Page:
Criminal Trident Pack: IPC, CrPC and IEA by Sr. Adv. G.S Shukla and Adv. Raghav Arora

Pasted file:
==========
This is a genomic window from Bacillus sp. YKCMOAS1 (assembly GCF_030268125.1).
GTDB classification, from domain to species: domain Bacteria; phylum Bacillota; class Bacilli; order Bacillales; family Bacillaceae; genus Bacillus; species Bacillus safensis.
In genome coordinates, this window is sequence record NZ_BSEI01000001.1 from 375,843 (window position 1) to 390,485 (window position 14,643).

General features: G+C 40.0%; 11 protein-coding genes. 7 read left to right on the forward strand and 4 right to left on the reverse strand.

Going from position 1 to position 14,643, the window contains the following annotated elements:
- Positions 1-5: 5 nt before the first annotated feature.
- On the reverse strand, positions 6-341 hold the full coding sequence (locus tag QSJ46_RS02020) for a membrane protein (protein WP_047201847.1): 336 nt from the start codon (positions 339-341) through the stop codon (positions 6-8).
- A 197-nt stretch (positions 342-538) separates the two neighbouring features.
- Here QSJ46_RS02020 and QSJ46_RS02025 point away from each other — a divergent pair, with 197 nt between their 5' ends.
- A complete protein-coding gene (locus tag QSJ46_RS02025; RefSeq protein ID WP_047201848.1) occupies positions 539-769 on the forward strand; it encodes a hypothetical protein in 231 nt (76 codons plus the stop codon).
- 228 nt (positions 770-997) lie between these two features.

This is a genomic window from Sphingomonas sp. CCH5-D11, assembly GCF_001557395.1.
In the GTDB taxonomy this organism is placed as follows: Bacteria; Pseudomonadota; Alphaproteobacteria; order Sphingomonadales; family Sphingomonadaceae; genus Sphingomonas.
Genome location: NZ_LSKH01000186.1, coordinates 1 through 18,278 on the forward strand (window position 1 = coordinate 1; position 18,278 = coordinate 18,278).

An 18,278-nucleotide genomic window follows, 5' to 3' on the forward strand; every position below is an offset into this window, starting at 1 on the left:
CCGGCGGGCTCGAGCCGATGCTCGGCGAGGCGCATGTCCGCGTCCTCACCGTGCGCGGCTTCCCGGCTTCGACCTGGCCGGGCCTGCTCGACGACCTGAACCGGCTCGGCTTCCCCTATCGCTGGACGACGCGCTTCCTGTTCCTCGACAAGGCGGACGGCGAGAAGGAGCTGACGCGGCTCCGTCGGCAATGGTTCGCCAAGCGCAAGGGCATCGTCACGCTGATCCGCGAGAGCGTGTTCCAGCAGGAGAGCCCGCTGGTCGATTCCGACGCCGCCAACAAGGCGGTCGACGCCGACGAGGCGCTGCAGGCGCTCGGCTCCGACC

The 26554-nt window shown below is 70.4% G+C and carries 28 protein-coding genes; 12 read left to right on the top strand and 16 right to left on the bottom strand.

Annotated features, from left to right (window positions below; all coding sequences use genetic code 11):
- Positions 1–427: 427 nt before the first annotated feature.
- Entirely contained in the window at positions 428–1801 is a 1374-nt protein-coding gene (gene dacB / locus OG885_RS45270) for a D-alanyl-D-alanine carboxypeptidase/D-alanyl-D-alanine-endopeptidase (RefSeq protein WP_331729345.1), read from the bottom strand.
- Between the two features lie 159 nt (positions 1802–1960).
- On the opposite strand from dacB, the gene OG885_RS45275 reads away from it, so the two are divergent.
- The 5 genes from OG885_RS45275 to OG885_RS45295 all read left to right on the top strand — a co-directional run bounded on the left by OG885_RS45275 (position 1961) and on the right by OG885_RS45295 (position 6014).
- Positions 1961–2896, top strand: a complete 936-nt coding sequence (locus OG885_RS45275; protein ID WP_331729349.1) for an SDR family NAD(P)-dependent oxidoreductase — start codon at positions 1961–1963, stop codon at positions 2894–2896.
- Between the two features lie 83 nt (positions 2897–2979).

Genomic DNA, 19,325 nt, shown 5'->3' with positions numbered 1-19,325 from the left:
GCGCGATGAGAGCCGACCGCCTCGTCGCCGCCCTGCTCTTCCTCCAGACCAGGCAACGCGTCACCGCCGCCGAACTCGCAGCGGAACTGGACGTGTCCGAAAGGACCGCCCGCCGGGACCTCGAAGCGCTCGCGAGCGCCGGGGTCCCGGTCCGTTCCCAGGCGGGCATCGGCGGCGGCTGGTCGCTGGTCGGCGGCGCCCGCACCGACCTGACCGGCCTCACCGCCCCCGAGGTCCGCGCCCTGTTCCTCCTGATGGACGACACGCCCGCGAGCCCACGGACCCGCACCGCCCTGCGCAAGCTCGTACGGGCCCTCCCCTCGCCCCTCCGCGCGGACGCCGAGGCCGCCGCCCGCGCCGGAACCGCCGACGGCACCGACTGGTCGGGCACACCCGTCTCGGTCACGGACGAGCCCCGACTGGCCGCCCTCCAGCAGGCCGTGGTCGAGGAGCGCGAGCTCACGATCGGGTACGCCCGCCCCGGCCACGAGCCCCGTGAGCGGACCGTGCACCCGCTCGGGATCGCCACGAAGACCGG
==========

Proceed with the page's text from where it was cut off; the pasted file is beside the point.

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Student gets Rs 20 lakh for delay in marksheet 15 Oct 2008, 0556 hrs IST, TNN LUCKNOW: The State Consumer Disputes Redressal Commission, Lucknow, has awarded a compensation of Rs 20 lakh to a student who waited for five and half years to obtain his marksheet for a back-paper examination which he undertook in 1999. The commission also held that an educational institution, while imparting education/or holding examination, does render a service as defined in the Consumer Protection Act. The judgement was delivered by Justice Bhanwar Singh on October 1 in Kaushal Mani Tripathi versus vice-chancellor and registrar of Dr Ram Manohar Lohia Awadh University, Faizabad and principal, Maharani Lal Kunwari Mahavidyalaya, Balrampur case. A sum of Rs 20 lakh has been awarded against the opposite parties whose liability would be joint as well as several. The complainant, Kaushal Mani Tripathi, had filed a complaint for recovery of Rs 30 lakh as compensation and Rs 50,000 as damages (as litigation costs of filing the complaint, a writ petition and contempt proceedings etc). The complainant had passed MSc I Maths examination in 1998 and was permitted to appear in MSc II examination with the roll number 39460 in 1999 by the principal of Maharani Lal Kunwari Mahavidyalaya, Balrampur. He was declared ‘failed’ in the IInd year examination and on his request he was permitted to appear in the back-paper examination of third paper (Dynamics and Hydrodynamics) held on October 29, 1999. However, the result of the back-paper was not declared for long time. It was after repeated requests and written representations could not evoke action on the part of the opposite parties that he filed a writ petition in the high court. The high court issued an order on May 24, 2004, directing the opposite parties to declare the result of the complainant. But, the order was taken lightly by the opposite parties and complainant, therefore, filed a contempt petition. However, the same was dismissed by the court because in the meantime the complainant’s back-paper result was declared (on April 11, 2004). The complainant then approached the commission. On the other hand, opposite parties no 1 and 2 (V-C and registrar) in their joint statement filed with the commission had asserted that the issue raised by the complainant was not cognizable by a consumer forum. They further mentioned that since his marksheet was issued to him on March 31, 2005, he had no cause to file a complaint for damages or compensation. The opposite parties also contested that the complainant is ‘misusing and abusing the process of law’ since he obtained ‘zero’ marks in the paper — functional analysis MSc final maths examination and was declared ‘failed’. The opposite parties also mentioned that the complainant’s roll number 39460 was not clearly legible on the attendance sheet of the concerned paper and also his answer book and this delayed the result. A thorough vigilance enquiry was conducted which took time to investigate. However, in the interest of the complainant’s career he was given optimum marks on best assessment basis in order to avoid further delay. Thus, there was no deliberate or intentional delay on the part of the answering opposite parties. As the opposite party no 3 did not come forward to contest this case despite service of notice, exparte proceedings were drawn against him. The commission, however, observed that inordinate delay in declaring the result has not only completely blocked but ruined the career of the complainant. It ruled that the case is of deficiency in service and rejected the contention of the opposite parties that the complainant is neither a consumer nor they (opposite parties) are rendering to him any service. The commission also did not buy the argument of opposite parties that the complainant’s roll number was not legible. The theory is self-contradictory, said the oder. Why the principle of awarding optimum marks has been adopted in the answer sheet with illegible roll number had been traced and found. The opposite parties’ claim about setting up a vigilance enquiry after preliminary enquiries could not produce results also failed to convince the commission. The opposite parties did not present as evidence the reports of preliminary enquiries and the vigilance enquiry. They also did not submit the original attendance sheet and the answer book of the complainant, the commission observed. The commission has assessed Rs 16,50,000 as compensation for the complainant for his five and half years been wasted. Besides, the commission also awarded damages to the tune of Rs 3.50 lakh on account of complainant’s physical and mental harassment as also the costs of litigation.
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